Around 1 billion people worldwide are living with a mental disorder, according to WHO, and the coronavirus pandemic has added further pressures. To help people better support themselves – and each another – during the pandemic, WHO published key mental health considerations targeted at different groups, including the general population; healthcare workers; older adults; care providers; people in isolation and those with underlying health conditions.
Minimise watching, reading or listening to news that causes you to feel anxious or distressed.
It makes 31 recommendations, number three below is directed at the general public.
“Seek information only from trusted sources and mainly to take practical steps to prepare your plans and protect yourself and loved ones. Seek information updates at specific times during the day, once or twice. The sudden and near-constant stream of news reports about an outbreak can cause anyone to feel worried. Get the facts; not the rumors and misinformation. Gather information at regular intervals, from WHO website and local health authorities platforms, in order to help you distinguish facts from rumors. Facts can help to minimise fears.”
This is a welcome resource in response to the impact of COVID. But with one person dying every 40 seconds by suicide, according to WHO, an acceleration in solutions, such as the use of VR innovations, and crucially new investments in a range of support measures, is going to be vital. And on World Mental Health Day, WHO, together with partner organizations, United for Global Mental Health and the World Federation for Mental Health, is calling for a massive scale-up in investment in mental health.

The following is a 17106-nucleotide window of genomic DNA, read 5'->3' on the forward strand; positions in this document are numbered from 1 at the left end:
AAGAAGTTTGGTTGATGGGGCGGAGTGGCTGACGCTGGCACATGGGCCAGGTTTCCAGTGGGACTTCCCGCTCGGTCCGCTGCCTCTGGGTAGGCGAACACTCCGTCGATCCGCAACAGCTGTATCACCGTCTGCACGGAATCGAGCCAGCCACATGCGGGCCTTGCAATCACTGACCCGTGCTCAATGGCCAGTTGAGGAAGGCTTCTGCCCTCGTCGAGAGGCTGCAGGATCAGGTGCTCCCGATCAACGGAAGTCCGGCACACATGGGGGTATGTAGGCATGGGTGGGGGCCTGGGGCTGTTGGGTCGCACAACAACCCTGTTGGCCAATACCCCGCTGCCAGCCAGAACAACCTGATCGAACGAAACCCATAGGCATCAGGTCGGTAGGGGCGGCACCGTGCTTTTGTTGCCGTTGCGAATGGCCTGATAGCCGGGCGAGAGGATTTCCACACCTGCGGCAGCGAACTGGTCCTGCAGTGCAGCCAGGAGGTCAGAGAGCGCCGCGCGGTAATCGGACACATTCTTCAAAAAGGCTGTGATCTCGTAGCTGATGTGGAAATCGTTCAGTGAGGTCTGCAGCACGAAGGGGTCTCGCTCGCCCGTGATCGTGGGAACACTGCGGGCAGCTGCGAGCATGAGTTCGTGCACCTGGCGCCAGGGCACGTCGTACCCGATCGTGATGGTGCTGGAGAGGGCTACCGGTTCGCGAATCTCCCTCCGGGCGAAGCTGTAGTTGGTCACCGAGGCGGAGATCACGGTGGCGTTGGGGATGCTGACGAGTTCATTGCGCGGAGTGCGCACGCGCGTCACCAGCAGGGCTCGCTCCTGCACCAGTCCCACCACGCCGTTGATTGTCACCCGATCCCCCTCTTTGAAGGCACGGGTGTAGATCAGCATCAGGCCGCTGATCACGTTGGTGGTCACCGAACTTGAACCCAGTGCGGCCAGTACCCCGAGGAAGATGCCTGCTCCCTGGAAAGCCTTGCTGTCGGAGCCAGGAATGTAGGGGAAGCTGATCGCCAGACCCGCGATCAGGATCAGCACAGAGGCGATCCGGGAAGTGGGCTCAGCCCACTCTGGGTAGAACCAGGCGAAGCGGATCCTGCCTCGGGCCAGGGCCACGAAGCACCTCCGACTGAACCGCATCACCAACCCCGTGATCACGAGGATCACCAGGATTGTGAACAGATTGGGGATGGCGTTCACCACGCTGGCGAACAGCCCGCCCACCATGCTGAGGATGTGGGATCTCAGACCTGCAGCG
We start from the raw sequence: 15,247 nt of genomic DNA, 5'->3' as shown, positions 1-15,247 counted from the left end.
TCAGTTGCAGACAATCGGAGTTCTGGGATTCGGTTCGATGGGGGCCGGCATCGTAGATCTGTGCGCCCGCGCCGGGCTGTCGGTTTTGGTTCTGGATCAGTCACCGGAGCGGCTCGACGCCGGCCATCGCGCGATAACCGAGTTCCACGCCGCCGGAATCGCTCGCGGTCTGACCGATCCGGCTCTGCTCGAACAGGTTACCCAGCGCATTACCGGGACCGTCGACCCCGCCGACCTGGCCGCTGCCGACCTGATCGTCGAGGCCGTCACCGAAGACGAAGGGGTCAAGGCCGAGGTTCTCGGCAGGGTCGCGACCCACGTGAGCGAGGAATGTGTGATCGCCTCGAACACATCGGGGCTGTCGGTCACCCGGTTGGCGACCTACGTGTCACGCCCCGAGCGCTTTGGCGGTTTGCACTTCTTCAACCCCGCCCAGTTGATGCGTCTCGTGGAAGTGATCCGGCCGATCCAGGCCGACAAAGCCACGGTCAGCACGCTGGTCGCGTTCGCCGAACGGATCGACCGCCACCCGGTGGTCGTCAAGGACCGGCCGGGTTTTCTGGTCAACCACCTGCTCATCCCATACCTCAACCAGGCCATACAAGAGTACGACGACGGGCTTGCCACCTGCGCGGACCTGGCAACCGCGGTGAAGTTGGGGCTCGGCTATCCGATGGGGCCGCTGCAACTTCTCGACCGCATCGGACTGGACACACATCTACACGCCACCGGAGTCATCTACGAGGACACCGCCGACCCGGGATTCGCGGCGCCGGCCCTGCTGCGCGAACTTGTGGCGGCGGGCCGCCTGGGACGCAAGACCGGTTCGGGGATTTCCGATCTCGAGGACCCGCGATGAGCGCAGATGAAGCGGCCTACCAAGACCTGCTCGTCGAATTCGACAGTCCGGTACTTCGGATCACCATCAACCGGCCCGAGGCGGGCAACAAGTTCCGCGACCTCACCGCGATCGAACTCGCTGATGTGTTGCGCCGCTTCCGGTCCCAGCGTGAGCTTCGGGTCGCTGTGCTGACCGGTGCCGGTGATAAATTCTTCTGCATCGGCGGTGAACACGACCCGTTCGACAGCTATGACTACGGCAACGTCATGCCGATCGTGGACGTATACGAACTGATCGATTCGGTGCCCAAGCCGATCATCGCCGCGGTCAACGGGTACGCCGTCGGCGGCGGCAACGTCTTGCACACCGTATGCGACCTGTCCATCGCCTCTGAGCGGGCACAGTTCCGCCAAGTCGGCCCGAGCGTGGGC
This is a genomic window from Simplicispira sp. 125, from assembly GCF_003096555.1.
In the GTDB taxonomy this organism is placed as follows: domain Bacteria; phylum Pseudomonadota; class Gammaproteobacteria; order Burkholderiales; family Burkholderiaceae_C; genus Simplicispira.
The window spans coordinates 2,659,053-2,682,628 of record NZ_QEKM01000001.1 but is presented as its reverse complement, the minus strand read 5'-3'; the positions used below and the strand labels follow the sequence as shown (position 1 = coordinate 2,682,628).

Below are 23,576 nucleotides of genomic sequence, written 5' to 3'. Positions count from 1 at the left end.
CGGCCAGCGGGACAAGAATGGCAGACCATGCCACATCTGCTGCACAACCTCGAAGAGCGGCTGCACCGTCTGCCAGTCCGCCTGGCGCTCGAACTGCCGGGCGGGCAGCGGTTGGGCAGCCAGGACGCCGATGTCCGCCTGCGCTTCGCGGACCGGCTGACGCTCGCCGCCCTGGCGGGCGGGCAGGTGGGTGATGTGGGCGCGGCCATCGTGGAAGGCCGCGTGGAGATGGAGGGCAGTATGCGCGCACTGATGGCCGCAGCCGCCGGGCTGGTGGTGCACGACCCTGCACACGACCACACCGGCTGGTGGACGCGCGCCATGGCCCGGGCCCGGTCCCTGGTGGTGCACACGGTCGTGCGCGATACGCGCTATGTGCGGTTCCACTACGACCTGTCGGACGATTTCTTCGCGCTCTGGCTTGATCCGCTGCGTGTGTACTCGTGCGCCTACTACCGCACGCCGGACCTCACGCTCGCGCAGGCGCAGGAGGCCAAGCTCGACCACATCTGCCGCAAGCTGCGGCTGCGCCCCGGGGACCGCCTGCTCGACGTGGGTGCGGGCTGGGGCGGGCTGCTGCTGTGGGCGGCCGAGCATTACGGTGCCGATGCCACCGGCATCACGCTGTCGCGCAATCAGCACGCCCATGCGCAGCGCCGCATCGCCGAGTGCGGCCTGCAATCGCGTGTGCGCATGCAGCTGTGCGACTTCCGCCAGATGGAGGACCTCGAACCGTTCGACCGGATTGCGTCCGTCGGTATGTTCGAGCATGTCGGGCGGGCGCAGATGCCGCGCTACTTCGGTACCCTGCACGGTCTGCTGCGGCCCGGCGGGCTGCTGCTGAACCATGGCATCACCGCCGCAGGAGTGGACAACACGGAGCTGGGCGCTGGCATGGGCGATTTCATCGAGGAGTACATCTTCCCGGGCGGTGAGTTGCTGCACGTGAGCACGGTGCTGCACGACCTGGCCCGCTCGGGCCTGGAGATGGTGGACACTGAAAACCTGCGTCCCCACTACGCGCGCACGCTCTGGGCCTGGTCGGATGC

“World Mental Health Day is an opportunity for the world to come together and begin redressing the historic neglect of mental health,” said Dr Tedros Adhanom Ghebreyesus, Director-General of the World Health Organization. “We are already seeing the consequences of the COVID-19 pandemic on people’s mental well-being, and this is just the beginning. Unless we make serious commitments to scale up investment in mental health right now, the health, social and economic consequences will be far-reaching.”